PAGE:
The Lost River of the Ozarks

The Lost River is a typical river rapids ride. The ride is a favorite of families at SDC, since the rafts can seat just about anyone, and the lack of forces combined with a thrilling and fun experience allow anyone to be able to ride enjoyably. Even grandparents can enjoy this classic trip down a rushing Ozarkan stream.
The Lost River took the place of another guest favorite in 1985: Rube Dugin’s Diving Bell, which was an extremely well-done simulator that took guests on a wild chase through Lake Silver. Why SDC chose to replace the highly-popular Diving Bell with the Lost River when it could have been built elsewhere on SDC’s massive campus is beyond me, but the fact that the Diving Bell had bad guest through-put was the main excuse given by the park. Anyway, the Lost River has always been a focal attraction at the park, and is known for holding the longest lines in the park even with its great efficiency.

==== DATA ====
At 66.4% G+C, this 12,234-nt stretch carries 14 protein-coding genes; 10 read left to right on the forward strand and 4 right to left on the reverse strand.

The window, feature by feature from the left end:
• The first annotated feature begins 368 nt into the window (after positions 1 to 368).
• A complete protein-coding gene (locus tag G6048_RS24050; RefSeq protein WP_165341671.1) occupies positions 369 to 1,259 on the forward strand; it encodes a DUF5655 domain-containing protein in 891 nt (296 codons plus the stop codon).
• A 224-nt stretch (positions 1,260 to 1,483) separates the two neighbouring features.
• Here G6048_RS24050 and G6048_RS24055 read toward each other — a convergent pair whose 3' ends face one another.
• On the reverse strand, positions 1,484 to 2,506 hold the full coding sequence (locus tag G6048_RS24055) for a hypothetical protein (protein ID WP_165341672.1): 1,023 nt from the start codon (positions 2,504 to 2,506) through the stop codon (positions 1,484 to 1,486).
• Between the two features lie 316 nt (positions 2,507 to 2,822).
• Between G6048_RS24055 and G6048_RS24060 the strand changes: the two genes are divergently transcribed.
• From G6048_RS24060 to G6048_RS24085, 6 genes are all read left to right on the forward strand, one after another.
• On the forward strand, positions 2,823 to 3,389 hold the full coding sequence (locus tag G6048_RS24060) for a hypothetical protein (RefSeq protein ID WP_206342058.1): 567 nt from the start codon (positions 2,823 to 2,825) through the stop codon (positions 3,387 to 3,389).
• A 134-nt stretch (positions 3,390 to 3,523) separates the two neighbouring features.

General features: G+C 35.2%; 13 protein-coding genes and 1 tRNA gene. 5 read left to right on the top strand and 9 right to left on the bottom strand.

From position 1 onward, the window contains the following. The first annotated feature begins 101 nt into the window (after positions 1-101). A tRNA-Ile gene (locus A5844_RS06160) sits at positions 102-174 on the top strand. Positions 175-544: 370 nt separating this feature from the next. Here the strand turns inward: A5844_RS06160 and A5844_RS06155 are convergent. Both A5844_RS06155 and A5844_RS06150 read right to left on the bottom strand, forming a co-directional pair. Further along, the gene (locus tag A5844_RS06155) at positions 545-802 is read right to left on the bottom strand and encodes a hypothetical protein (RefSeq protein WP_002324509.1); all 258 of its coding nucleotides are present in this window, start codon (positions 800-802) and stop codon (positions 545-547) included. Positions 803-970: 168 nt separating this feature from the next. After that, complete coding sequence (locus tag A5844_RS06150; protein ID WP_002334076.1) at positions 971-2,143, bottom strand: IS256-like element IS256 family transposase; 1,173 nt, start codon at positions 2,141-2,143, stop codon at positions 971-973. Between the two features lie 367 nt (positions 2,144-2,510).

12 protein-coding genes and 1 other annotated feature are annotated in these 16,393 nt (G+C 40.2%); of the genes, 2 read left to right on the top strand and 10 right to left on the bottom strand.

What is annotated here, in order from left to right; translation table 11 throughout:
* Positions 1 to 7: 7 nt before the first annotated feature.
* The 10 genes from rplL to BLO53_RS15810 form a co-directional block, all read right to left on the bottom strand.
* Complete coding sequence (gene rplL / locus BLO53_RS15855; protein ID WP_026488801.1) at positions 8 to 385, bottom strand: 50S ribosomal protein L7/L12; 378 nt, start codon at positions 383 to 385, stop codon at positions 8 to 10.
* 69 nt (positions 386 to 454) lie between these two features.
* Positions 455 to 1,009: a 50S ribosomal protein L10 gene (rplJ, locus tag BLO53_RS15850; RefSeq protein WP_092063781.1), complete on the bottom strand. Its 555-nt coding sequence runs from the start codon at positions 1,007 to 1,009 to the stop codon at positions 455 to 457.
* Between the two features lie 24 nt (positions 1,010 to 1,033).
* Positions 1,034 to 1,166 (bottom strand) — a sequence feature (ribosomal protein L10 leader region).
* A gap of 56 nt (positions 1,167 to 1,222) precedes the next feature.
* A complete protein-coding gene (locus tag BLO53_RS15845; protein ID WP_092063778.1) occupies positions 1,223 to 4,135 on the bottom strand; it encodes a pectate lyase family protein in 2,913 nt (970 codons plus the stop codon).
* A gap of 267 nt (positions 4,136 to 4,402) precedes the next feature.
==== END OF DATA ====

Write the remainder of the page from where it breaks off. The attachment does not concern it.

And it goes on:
The Lost River starts off with a hidden dip out of the station, which propels the rafts around a bend and into a small belt-driven lift. From here, the ride goes through a series of small dips, rapids, and water cannons, which are sure to get everyone on the raft at least somewhat wet. Eventually, the rafts head into a cave, of which the entrance is loaded with some vicious rapids. Inside the tunnel, you’ll find a few more rapids and a skull that hangs over the river and drops water on riders. The tunnel eventually ends right back in the station. I believe this tunnel was once part of the Diving Bell, and I’ve heard that if you look hard enough, you can see signs of the old ride.

The Lost River isn’t a scare-you-out-of-your-pants type of ride, but it does have quite a few thrills, all of which are taken with a maximum dosage of fun. The height requirement is a mere 36 inches, so the entire family can enjoy this together, even some of those old fogies.